- Non Resident & Retirement Social Security Benefits
- Can a Person on Social Security Invest in Stocks?
- Social Security Benefits for Elderly People
- The Federal Laws Protecting Social Security Benefits
- Taxation of Social Security Benefits for People Over Age 62
- Railroad Retirement Disability Benefits and Medicare
Many retirees dream about a move abroad and the enjoyment of a foreign country, a new culture and a reasonable cost of living. Although their Social Security retirement reflects payroll taxes paid while they were living and working in the United States, the agency allows retirees -- and those drawing Social Security disability -- to continue receiving benefits at a foreign address. There are a few important rules for foreign-living beneficiaries to keep in mind.
The Six-Month Rule
Social Security considers beneficiaries to be living abroad when they spend more than 30 consecutive days outside the United States or its territories, including Puerto Rico, Guam, the Northern Marianas Islands, American Samoa and the U.S. Virgin Islands. The agency will send your benefits to a foreign address, but if you live abroad for more than six months, you will not be eligible for benefits in certain countries unless you fall into one of several restricted categories. If you return to the United States and stay for at least 30 days, then Social Security considers you to be living in the United States once again.
Federal law, and restrictions placed on U.S. Treasury payments, mean you cannot be paid Social Security benefits in Cuba or North Korea. If you live in either country, you must have your benefits sent to a U.S. address, or to a foreign country where Treasury is permitted to send payments. You may appoint a representative payee to handle the payments on your behalf. If you are not a U.S. citizen, you may not receive Social Security benefits for any month in which you reside in Cuba or North Korea.
You can have Social Security mail your benefits to your foreign address, but the agency strongly urges beneficiaries to receive money via direct deposit or DirectExpress, a debit card charged remotely with the benefit amount each month. Since May 1, 2011, Social Security requires anyone applying for benefits within the United States to use direct deposit or Direct Express; the agency regularly updates its list of countries where electronic transfers are possible.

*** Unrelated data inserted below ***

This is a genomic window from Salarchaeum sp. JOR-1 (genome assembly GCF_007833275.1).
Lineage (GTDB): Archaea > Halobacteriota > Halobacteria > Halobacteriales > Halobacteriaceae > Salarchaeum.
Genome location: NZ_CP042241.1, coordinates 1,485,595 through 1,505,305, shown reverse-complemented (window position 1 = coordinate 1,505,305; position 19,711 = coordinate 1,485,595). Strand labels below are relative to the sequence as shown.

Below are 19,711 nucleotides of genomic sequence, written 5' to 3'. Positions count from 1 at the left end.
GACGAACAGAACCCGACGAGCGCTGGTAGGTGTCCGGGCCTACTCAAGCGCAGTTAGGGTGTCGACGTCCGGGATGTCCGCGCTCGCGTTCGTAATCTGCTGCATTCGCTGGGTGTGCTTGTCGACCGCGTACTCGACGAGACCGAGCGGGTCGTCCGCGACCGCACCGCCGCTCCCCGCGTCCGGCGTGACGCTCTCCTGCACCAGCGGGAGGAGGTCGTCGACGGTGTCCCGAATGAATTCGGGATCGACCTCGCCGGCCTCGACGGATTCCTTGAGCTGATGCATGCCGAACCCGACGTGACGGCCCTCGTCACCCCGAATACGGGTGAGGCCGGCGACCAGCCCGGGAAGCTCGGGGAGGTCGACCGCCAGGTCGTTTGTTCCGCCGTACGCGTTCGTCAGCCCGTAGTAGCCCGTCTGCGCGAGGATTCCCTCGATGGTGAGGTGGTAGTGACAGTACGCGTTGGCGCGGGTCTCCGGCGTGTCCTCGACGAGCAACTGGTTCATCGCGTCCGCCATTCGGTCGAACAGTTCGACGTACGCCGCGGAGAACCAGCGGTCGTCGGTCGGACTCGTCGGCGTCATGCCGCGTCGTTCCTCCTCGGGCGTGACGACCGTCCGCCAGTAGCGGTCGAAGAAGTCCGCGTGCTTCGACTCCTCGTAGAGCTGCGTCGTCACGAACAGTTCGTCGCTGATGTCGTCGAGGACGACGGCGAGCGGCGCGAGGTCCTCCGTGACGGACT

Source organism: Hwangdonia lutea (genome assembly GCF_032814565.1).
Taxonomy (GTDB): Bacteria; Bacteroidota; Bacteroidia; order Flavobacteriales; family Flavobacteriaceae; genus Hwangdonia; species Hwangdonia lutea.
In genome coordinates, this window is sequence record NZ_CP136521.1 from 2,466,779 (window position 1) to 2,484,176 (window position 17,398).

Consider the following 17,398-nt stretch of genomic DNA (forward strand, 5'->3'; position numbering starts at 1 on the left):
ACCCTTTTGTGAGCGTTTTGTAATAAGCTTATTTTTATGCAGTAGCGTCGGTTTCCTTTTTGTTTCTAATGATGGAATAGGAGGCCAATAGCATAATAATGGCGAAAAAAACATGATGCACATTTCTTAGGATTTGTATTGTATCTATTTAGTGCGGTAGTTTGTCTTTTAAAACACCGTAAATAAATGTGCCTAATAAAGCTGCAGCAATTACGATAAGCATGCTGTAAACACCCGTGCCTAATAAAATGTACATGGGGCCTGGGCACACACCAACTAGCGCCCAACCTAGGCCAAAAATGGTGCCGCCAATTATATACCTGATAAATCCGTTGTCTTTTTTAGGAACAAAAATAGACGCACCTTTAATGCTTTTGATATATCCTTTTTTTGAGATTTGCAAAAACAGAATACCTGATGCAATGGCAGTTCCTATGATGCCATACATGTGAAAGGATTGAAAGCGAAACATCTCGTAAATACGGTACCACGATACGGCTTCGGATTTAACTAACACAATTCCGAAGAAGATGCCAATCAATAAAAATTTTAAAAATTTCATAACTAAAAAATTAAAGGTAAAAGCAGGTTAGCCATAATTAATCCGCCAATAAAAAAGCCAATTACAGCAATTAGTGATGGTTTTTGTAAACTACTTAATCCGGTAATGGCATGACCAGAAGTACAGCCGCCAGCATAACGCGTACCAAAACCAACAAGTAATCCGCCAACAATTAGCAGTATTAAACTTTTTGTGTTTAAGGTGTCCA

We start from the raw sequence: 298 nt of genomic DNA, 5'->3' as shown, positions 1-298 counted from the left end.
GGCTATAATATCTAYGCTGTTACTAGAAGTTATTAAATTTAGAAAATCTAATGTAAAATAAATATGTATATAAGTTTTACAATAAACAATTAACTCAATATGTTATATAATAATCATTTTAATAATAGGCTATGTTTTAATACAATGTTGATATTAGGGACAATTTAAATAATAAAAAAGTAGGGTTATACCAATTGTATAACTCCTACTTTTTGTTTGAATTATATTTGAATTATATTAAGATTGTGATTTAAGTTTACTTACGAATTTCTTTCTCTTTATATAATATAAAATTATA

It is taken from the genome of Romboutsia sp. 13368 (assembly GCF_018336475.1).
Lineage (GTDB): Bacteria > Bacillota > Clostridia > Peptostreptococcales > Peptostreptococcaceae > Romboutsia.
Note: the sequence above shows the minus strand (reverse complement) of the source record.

Social Security places restrictions on beneficiaries living in Azerbaijan, Belarus, Cambodia, Georgia, Kazakhstan, Kyrgyzstan, Moldova, Tajikistan, Turkmenistan, Ukraine, Uzbekistan and Vietnam. To receive benefits in these countries, you must collect the payments at a U.S. consulate or embassy. Alternatively, Social Security will send payments to an address you designate outside of this group of countries, and you may collect your accumulated benefits in a non-restricted country.
You must notify Social Security of any move or any change in your eligibility status while living outside the United States. You must also report a change in your marital status, working abroad, any foreign or U.S. deportation action or a change in your ability to manage your benefits. With a few exceptions, you make these reports by contacting the nearest U.S. embassy or consulate. You report to the nearest Social Security office in Mexico, Samoa, the British Virgin Islands or Canada; there is also a Social Security office handling agency business in the Philippines. Alternatively, mail reports directly to Social Security's headquarters in Baltimore, Maryland.
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